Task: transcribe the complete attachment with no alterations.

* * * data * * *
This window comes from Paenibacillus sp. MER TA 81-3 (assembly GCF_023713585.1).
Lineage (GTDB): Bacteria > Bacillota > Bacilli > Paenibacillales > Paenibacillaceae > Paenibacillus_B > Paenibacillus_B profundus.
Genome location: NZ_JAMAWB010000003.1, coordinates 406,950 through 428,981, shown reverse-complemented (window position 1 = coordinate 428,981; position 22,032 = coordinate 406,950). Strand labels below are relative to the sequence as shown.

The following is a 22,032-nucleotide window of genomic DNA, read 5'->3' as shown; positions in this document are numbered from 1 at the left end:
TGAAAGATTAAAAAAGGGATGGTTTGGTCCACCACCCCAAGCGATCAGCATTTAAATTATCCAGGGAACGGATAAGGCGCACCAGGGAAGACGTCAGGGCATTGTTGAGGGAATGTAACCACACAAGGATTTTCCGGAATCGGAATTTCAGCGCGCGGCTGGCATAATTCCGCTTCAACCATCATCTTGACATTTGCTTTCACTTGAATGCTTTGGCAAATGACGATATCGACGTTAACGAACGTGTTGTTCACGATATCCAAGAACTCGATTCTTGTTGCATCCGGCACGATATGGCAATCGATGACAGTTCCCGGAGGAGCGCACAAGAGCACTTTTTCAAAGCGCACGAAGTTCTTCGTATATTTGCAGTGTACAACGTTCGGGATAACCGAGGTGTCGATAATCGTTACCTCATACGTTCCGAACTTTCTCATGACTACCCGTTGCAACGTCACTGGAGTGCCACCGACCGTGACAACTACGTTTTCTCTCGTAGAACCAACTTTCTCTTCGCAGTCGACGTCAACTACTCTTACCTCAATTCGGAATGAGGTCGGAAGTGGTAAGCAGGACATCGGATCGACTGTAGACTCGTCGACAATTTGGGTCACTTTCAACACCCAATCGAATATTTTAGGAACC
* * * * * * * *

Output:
This window comes from Paenibacillus sp. MER TA 81-3 (assembly GCF_023713585.1).
Lineage (GTDB): Bacteria > Bacillota > Bacilli > Paenibacillales > Paenibacillaceae > Paenibacillus_B > Paenibacillus_B profundus.
Genome location: NZ_JAMAWB010000003.1, coordinates 406,950 through 428,981, shown reverse-complemented (window position 1 = coordinate 428,981; position 22,032 = coordinate 406,950). Strand labels below are relative to the sequence as shown.

The following is a 22,032-nucleotide window of genomic DNA, read 5'->3' as shown; positions in this document are numbered from 1 at the left end:
TGAAAGATTAAAAAAGGGATGGTTTGGTCCACCACCCCAAGCGATCAGCATTTAAATTATCCAGGGAACGGATAAGGCGCACCAGGGAAGACGTCAGGGCATTGTTGAGGGAATGTAACCACACAAGGATTTTCCGGAATCGGAATTTCAGCGCGCGGCTGGCATAATTCCGCTTCAACCATCATCTTGACATTTGCTTTCACTTGAATGCTTTGGCAAATGACGATATCGACGTTAACGAACGTGTTGTTCACGATATCCAAGAACTCGATTCTTGTTGCATCCGGCACGATATGGCAATCGATGACAGTTCCCGGAGGAGCGCACAAGAGCACTTTTTCAAAGCGCACGAAGTTCTTCGTATATTTGCAGTGTACAACGTTCGGGATAACCGAGGTGTCGATAATCGTTACCTCATACGTTCCGAACTTTCTCATGACTACCCGTTGCAACGTCACTGGAGTGCCACCGACCGTGACAACTACGTTTTCTCTCGTAGAACCAACTTTCTCTTCGCAGTCGACGTCAACTACTCTTACCTCAATTCGGAATGAGGTCGGAAGTGGTAAGCAGGACATCGGATCGACTGTAGACTCGTCGACAATTTGGGTCACTTTCAACACCCAATCGAATATTTTAGGAACC